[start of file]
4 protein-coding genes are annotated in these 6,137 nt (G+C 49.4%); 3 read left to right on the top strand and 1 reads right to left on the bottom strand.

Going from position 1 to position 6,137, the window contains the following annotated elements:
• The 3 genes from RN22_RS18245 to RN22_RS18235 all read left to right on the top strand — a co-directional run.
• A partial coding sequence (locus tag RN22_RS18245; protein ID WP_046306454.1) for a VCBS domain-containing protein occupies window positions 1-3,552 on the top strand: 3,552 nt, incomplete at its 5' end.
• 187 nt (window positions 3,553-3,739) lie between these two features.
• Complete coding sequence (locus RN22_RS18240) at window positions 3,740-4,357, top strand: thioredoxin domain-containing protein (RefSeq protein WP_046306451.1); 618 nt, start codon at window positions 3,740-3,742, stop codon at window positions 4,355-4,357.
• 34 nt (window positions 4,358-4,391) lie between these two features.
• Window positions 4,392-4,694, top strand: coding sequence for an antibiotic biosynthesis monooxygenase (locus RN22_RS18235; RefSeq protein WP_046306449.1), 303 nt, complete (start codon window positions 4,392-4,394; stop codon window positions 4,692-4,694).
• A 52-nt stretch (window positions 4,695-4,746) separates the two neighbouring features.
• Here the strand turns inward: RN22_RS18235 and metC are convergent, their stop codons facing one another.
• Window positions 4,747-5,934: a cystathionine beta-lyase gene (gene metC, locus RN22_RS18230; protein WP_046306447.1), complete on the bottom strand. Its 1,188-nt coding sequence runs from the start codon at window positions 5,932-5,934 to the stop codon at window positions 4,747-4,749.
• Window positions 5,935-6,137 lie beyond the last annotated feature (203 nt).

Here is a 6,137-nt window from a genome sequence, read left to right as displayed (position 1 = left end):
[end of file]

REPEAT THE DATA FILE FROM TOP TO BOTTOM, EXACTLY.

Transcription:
4 protein-coding genes are annotated in these 6,137 nt (G+C 49.4%); 3 read left to right on the top strand and 1 reads right to left on the bottom strand.

Going from position 1 to position 6,137, the window contains the following annotated elements:
• The 3 genes from RN22_RS18245 to RN22_RS18235 all read left to right on the top strand — a co-directional run.
• A partial coding sequence (locus tag RN22_RS18245; protein ID WP_046306454.1) for a VCBS domain-containing protein occupies window positions 1-3,552 on the top strand: 3,552 nt, incomplete at its 5' end.
• 187 nt (window positions 3,553-3,739) lie between these two features.
• Complete coding sequence (locus RN22_RS18240) at window positions 3,740-4,357, top strand: thioredoxin domain-containing protein (RefSeq protein WP_046306451.1); 618 nt, start codon at window positions 3,740-3,742, stop codon at window positions 4,355-4,357.
• 34 nt (window positions 4,358-4,391) lie between these two features.
• Window positions 4,392-4,694, top strand: coding sequence for an antibiotic biosynthesis monooxygenase (locus RN22_RS18235; RefSeq protein WP_046306449.1), 303 nt, complete (start codon window positions 4,392-4,394; stop codon window positions 4,692-4,694).
• A 52-nt stretch (window positions 4,695-4,746) separates the two neighbouring features.
• Here the strand turns inward: RN22_RS18235 and metC are convergent, their stop codons facing one another.
• Window positions 4,747-5,934: a cystathionine beta-lyase gene (gene metC, locus RN22_RS18230; protein WP_046306447.1), complete on the bottom strand. Its 1,188-nt coding sequence runs from the start codon at window positions 5,932-5,934 to the stop codon at window positions 4,747-4,749.
• Window positions 5,935-6,137 lie beyond the last annotated feature (203 nt).

Here is a 6,137-nt window from a genome sequence, read left to right as displayed (position 1 = left end):